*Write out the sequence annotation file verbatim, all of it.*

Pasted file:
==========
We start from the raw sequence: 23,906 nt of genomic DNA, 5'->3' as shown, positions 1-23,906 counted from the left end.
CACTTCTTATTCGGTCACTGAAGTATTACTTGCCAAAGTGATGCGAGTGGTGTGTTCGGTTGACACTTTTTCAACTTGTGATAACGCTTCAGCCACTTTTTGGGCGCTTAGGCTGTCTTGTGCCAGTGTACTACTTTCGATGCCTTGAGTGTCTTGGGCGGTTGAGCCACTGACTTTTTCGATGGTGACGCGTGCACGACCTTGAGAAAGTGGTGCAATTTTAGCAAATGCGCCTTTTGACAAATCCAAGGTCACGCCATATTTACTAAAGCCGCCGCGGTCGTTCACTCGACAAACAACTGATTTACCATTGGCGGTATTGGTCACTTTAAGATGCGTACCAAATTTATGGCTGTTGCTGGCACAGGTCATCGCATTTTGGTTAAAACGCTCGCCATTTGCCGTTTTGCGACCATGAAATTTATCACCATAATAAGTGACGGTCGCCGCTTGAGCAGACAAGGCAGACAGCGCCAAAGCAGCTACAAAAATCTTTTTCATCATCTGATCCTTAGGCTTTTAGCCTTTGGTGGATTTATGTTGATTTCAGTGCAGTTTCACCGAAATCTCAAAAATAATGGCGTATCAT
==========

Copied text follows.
We start from the raw sequence: 23,906 nt of genomic DNA, 5'->3' as shown, positions 1-23,906 counted from the left end.
CACTTCTTATTCGGTCACTGAAGTATTACTTGCCAAAGTGATGCGAGTGGTGTGTTCGGTTGACACTTTTTCAACTTGTGATAACGCTTCAGCCACTTTTTGGGCGCTTAGGCTGTCTTGTGCCAGTGTACTACTTTCGATGCCTTGAGTGTCTTGGGCGGTTGAGCCACTGACTTTTTCGATGGTGACGCGTGCACGACCTTGAGAAAGTGGTGCAATTTTAGCAAATGCGCCTTTTGACAAATCCAAGGTCACGCCATATTTACTAAAGCCGCCGCGGTCGTTCACTCGACAAACAACTGATTTACCATTGGCGGTATTGGTCACTTTAAGATGCGTACCAAATTTATGGCTGTTGCTGGCACAGGTCATCGCATTTTGGTTAAAACGCTCGCCATTTGCCGTTTTGCGACCATGAAATTTATCACCATAATAAGTGACGGTCGCCGCTTGAGCAGACAAGGCAGACAGCGCCAAAGCAGCTACAAAAATCTTTTTCATCATCTGATCCTTAGGCTTTTAGCCTTTGGTGGATTTATGTTGATTTCAGTGCAGTTTCACCGAAATCTCAAAAATAATGGCGTATCAT